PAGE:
Then I looked at her face. I couldn't believe it. "Faith?" I said.

The woman let her breath go. "Harry," she said. "Thank God."

"Let me get this straight," I said half an hour later. "You called my mother in Scarsdale to find out where I was, but she wouldn't tell you."

"That's right." Faith looked a little better now. She'd spent most of the half hour in the bathroom moaning and running cold water over her swollen left hand. I had managed to get her face washed, and to put Mercurochrome and a Band-Aid on her forehead.

"Why not?" I demanded. It seemed to me my mother would be more likely to volunteer to come to the city and personally escort a girl to my door. Especially Faith Sidon, my sister's best friend from high school.

"She gave me your phone number. Said you were in Manhattan."

"Where were you?"

"Midtown. I was at a hotel, but I couldn't stay there anymore."

"How long have you been in New York?"

"A week. Six days."

"You should have come to me to begin with, dope." That was inadvertent. Older brothers always refer to high-school-age sisters and their friends as "dope." Faith had obviously been through a few changes since I'd seen her last (about three and a half years ago), but I was falling immediately into the old habit. I resolved to watch myself.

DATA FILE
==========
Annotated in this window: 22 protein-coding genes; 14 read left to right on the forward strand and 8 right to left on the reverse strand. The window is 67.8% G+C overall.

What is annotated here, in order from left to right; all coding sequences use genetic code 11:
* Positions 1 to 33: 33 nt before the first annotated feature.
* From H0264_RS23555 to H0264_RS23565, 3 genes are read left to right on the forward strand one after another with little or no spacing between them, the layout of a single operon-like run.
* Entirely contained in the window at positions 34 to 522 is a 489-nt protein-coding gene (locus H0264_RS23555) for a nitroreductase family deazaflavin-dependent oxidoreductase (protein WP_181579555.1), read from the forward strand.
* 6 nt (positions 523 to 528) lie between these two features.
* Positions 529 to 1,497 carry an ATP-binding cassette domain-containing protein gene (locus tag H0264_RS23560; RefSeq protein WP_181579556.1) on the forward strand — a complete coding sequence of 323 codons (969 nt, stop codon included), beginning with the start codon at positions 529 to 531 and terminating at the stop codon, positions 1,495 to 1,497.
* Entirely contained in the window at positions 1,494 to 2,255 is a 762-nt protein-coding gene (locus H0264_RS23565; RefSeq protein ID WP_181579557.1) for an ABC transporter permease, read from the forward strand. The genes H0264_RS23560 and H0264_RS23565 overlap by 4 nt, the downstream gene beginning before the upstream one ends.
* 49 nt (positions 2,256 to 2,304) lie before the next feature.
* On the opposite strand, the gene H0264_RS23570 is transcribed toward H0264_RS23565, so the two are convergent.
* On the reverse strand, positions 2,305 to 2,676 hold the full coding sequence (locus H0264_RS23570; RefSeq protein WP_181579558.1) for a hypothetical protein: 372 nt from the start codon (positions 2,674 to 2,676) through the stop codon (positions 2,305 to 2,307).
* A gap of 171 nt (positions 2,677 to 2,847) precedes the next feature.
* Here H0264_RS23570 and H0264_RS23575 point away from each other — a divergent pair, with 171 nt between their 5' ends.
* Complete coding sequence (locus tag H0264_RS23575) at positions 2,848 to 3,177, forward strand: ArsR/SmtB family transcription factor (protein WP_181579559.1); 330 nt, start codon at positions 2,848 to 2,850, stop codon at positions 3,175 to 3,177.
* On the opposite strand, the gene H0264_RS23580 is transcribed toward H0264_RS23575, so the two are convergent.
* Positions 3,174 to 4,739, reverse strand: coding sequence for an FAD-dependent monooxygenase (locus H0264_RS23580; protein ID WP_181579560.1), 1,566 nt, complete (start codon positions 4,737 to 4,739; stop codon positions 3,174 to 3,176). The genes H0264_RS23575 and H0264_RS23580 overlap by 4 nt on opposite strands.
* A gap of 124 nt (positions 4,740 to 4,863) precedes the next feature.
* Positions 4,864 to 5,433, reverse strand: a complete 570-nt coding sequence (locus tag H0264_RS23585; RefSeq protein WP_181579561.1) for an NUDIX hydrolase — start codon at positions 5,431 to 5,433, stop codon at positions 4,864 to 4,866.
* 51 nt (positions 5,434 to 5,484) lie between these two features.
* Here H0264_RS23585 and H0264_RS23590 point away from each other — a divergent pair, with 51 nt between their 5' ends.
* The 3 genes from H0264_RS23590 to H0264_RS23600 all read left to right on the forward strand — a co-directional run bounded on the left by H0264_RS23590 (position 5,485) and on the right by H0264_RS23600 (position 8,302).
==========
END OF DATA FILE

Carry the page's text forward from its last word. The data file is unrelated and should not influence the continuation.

Faith didn't even notice. "It wouldn't have been fair," she said. "It still isn't. You have no idea what I might be letting you in for. If I had anywhere else to go, I would. I even thought of taking the train to Scarsdale and calling on your mother, but when she wouldn't give me your address, I got all paranoid. I've been paranoid a lot, lately."

I said, "Even paranoids have enemies," but Faith didn't laugh. "What I don't understand, is why my mother put you off."

"She got paranoid, too. Didn't believe I was me. I think my big mistake was asking for Sue."

Sue is my sister. She's majoring in petroleum chemistry at Syracuse University, which is a big shock for a girl who spent her childhood trying to decide whether to be Sylvia Plath, and commit poetic suicide, or to take the world of ballet by storm. I'm going to go on spelling it "Sue." My sister changes. First, she made it "Su," which probably influenced her choice of college. Then she decided there might be other Susans out there spelling it that way, so she decided on "Soo." That, however, wasn't dignified enough for a potential Nobel Prize winner, so lately, she's been trying "Sioux." It might help her get a job, if somebody has a minority-hiring policy.